Within the park precinct, the natural flow of the river has been restored, along with a dense planting of native plant species, increasing local biodiversity.

The park has had a measurable effect on local temperature, alleviating the city ‘heat island’ effect and has turned a once stark, industrial space into a hub of activity for the local community with its many walking paths.

Cheonggyecheon River in Seoul is now bordered by greenery and communal car free areas

Now is the Time to go Sustainable

Sustainable design in landscaping is the future and the time to get involved is now.

New standards are developed constantly. They are designed to guide landscapers like you into making more sustainable and environmentally friendly choices.

This may sound expensive, however governments across the nation are on board and are offering generous subsidies and tax incentives for projects that maintain sustainability standards.

Get started designing dynamic, sustainable projects and see the benefits for yourself!


[1] Sikdar, S. K. (2003), Sustainable development and sustainability metrics. AIChE J., 49: 1928-1932. https://aiche.onlinelibrary.wiley.com/action/showCitFormats?doi=10.1002%2Faic.690490802

[2] Ali, F., Boks, C., Bey, N. (2016) Design for Sustainability and Project Management Literature – A Review,

Procedia CIRP, Vol. 48, pp. 28-33. https://doi.org/10.1016/j.procir.2016.04.185.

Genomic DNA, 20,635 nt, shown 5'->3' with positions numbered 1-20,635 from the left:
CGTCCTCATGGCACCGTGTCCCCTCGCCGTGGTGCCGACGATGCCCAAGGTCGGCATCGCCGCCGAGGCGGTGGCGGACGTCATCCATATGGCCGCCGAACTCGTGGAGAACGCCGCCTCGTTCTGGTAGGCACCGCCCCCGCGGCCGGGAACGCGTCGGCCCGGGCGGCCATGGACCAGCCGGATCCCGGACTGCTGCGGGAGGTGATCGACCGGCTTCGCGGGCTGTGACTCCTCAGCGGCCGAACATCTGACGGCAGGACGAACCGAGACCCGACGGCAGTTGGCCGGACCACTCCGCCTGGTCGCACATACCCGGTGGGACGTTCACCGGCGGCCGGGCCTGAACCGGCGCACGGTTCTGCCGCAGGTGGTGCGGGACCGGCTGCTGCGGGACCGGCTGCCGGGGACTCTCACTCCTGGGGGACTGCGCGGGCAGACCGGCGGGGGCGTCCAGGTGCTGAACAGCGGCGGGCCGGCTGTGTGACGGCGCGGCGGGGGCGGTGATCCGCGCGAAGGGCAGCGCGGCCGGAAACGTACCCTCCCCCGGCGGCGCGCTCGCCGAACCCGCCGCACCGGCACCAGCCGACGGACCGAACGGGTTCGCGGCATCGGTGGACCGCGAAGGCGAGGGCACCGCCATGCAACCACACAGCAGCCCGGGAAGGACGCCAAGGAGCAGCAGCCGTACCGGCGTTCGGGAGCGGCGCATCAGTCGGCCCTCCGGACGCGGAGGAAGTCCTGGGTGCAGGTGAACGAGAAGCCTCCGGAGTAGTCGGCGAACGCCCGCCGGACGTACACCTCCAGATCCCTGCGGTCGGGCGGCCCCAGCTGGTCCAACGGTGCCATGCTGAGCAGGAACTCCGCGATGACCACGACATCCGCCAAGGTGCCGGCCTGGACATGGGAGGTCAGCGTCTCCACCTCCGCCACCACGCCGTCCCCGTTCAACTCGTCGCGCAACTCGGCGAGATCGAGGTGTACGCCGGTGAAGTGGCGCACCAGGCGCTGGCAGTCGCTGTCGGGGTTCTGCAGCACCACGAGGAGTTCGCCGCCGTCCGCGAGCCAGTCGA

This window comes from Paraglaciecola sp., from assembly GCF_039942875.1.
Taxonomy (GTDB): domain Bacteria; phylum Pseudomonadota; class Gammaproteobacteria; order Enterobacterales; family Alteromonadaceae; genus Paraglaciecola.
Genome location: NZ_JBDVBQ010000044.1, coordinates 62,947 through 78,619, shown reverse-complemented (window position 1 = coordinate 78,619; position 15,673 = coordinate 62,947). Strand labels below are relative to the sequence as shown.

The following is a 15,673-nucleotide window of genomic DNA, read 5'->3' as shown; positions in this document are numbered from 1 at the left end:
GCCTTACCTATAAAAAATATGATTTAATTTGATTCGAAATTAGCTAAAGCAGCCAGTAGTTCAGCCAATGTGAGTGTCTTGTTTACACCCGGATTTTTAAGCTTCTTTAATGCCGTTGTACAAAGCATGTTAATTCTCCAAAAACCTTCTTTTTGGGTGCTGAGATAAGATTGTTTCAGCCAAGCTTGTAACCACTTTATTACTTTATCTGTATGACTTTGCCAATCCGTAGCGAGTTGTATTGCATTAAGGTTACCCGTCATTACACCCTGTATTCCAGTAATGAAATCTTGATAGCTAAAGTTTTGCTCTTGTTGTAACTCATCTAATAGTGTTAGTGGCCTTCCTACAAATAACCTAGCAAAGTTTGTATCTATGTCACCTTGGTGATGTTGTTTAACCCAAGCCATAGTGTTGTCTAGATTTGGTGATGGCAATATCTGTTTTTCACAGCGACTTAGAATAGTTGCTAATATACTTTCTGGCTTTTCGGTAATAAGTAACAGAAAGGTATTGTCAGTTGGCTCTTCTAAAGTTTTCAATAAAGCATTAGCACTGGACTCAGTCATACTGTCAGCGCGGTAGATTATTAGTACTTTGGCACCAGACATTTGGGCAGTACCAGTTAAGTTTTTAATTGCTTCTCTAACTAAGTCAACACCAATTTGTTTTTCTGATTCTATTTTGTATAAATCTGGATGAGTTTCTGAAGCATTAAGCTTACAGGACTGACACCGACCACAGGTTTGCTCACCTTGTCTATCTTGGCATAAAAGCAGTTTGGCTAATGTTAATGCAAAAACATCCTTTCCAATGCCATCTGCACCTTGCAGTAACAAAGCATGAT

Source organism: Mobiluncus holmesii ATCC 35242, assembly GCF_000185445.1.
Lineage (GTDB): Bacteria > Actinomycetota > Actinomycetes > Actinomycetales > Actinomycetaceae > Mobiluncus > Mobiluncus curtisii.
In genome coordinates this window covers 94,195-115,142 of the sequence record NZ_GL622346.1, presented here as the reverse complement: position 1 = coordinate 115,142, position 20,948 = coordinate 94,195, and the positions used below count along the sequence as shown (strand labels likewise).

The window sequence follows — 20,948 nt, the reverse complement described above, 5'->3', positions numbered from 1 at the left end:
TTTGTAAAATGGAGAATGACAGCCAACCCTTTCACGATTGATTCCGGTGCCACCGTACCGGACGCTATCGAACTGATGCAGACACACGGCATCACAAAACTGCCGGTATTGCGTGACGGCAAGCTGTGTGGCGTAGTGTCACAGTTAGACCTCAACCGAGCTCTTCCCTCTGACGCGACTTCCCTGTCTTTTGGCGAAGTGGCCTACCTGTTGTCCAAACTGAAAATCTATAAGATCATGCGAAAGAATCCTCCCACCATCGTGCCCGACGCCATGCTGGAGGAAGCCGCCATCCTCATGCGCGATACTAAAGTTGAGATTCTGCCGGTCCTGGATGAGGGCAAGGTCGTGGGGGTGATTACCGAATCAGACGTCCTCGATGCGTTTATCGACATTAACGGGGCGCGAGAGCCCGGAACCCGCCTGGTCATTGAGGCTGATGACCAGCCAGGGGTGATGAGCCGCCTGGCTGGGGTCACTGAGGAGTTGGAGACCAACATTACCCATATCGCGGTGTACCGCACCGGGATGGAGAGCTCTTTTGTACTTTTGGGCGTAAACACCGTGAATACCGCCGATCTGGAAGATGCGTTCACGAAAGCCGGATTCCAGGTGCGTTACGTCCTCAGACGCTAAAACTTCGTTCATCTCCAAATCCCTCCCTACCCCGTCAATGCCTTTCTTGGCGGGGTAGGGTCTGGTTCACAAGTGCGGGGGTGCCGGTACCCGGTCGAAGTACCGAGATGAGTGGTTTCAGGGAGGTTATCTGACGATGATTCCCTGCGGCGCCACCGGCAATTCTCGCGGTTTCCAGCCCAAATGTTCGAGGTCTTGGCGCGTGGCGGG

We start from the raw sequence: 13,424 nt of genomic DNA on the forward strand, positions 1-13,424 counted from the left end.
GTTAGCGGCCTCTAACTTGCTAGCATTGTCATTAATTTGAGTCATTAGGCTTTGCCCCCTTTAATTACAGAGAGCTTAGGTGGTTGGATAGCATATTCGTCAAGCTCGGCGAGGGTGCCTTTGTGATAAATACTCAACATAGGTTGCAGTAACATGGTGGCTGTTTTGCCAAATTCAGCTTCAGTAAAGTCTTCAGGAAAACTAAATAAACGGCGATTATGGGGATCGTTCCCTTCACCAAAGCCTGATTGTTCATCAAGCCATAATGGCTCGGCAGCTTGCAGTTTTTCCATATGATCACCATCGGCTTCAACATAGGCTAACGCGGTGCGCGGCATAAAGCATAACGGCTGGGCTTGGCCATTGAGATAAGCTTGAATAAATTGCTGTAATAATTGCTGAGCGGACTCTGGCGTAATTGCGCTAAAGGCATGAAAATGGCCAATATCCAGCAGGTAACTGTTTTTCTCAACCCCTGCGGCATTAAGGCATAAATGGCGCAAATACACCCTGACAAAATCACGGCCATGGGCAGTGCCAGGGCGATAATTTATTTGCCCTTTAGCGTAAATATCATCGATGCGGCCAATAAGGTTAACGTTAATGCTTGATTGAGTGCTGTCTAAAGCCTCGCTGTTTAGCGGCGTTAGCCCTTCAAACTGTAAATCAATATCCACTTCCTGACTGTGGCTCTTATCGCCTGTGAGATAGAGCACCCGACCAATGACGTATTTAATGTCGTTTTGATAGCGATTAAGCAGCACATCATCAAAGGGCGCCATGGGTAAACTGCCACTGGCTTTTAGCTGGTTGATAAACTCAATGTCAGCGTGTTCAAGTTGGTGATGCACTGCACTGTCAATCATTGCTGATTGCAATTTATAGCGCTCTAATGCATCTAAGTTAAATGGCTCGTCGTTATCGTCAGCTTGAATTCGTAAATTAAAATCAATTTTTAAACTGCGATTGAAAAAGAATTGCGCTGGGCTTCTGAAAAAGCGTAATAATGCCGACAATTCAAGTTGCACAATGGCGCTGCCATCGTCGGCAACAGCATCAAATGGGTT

[3] [4] Frazer L. (2005). Paving paradise: the peril of impervious surfaces. Environmental health perspectives, 113(7), pp. 456-62. https://www.ncbi.nlm.nih.gov/pmc/articles/PMC1257665/

[5] Scholz, M., Grabowiecki, P. (2007). Review of permeable pavement systems.

Building and Environment, 42(11), 3830-3836. https://doi.org/10.1016/j.buildenv.2006.11.016.

[6] [7] [8] [12] Abel, K. (2016). Trends in LEED Buildings and their Effects on Urban Permeability. GIS For Water Resources. Accessed: 24 Feb 2019. Available from: https://www.caee.utexas.edu/prof/maidment/giswr2016/Papers/Abel.pdf

[9] [10] Akadiri, P., Chinyio, E., Olomolaiye, P. (2012). Design of A Sustainable Building: A Conceptual Framework for Implementing Sustainability in the Building Sector. Buildings, 2, pp. 126-152. https://www.mdpi.com/2075-5309/2/2/126/pdf

[11] Haiman, T. (2017). What is sustainable landscape design? Todd Haiman Landscape Design. https://www.toddhaimanlandscapedesign.com/gardening-resources/what-is-sustainable-landscape-design

[13] American Society of Landscape Architects (2019). Designing Our Future Landscape: Bryant Park. https://www.asla.org/sustainablelandscapes/bryantpark.html

[14] Gómez, G., Fernando, E. (2017). Controlled Landscapes or Building Sustainability in Public Spaces. Case of Studies of Padova and Moscow. https://www.researchgate.net/publication/317771651_Controlled_Landscapes_or_Building_Sustainability_in_Public_Spaces_Case_of_Studies_of_Padova_and_Moscow

[15] Feldhaus, K. (2012). Green Scene: Denver’s Sustainability Park. 303 Magazine. https://303magazine.com/2012/07/green-scene-denvers-sustainability-park/